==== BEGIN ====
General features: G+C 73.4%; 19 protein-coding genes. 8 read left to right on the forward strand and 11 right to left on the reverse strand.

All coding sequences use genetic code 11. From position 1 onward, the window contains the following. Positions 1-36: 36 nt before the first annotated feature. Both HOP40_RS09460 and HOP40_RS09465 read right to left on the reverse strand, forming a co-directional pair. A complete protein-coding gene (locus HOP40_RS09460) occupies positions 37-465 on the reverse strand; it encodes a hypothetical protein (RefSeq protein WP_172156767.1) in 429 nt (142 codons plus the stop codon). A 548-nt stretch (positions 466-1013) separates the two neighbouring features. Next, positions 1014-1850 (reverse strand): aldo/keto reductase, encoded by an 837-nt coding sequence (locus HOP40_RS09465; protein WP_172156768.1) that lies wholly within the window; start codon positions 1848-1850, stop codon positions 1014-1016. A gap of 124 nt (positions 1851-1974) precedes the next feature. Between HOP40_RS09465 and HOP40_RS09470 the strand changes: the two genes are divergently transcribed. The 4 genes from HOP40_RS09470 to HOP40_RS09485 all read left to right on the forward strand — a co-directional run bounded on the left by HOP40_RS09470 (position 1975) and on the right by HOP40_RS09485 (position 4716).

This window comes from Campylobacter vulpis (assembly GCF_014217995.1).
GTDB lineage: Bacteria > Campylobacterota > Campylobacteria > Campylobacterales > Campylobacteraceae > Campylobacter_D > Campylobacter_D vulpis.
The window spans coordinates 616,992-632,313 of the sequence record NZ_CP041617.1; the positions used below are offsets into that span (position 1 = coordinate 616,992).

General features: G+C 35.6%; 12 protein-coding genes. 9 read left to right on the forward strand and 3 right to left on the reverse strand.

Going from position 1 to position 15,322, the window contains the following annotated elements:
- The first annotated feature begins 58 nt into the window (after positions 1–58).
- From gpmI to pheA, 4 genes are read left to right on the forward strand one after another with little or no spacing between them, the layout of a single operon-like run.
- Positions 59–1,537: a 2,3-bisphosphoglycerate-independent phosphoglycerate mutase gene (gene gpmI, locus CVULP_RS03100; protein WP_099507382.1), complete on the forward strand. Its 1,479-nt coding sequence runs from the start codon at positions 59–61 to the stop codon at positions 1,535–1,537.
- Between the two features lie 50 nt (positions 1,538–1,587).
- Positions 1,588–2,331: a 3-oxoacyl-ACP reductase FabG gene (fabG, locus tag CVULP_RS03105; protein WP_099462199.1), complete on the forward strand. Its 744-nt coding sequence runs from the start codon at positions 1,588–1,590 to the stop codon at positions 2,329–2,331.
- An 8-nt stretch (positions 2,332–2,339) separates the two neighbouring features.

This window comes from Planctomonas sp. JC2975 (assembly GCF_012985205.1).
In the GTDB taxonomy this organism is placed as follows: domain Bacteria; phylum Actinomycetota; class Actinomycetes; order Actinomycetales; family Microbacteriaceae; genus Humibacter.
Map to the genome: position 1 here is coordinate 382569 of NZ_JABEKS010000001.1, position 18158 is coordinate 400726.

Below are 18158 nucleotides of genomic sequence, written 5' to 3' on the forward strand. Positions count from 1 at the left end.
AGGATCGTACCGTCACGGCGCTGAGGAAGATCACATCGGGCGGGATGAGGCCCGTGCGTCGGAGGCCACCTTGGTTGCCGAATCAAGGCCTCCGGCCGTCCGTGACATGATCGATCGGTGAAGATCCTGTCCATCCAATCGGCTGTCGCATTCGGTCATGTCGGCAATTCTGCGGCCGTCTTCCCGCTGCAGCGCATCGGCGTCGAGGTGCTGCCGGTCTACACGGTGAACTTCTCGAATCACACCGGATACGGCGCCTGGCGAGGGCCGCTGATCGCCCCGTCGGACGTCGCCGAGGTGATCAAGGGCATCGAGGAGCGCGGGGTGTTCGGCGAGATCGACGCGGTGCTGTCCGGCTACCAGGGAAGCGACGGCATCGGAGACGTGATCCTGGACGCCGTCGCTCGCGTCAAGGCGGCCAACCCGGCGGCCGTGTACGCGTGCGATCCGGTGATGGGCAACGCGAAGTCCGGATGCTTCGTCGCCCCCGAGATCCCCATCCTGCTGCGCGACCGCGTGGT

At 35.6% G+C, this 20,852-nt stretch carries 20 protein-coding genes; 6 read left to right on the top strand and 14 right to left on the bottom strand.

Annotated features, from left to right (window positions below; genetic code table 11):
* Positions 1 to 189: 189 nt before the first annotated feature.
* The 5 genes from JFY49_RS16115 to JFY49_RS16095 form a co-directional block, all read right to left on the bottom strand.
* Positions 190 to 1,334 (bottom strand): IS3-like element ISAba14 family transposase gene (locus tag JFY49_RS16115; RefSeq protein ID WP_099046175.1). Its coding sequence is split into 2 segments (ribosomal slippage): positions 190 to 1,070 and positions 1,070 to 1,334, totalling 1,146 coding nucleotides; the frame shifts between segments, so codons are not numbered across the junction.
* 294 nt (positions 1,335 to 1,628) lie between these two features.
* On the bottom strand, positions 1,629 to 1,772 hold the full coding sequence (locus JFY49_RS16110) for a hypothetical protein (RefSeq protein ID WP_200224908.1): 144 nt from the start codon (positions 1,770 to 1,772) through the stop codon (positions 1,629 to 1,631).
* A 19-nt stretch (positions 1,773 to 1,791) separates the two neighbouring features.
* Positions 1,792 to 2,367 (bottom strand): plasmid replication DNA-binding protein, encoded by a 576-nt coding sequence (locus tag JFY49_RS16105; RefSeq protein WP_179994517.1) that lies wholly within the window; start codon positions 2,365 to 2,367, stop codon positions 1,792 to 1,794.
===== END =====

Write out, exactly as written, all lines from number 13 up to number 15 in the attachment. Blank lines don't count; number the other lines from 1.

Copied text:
- An 8-nt stretch (positions 2,332–2,339) separates the two neighbouring features.

This window comes from Planctomonas sp. JC2975 (assembly GCF_012985205.1).
In the GTDB taxonomy this organism is placed as follows: domain Bacteria; phylum Actinomycetota; class Actinomycetes; order Actinomycetales; family Microbacteriaceae; genus Humibacter.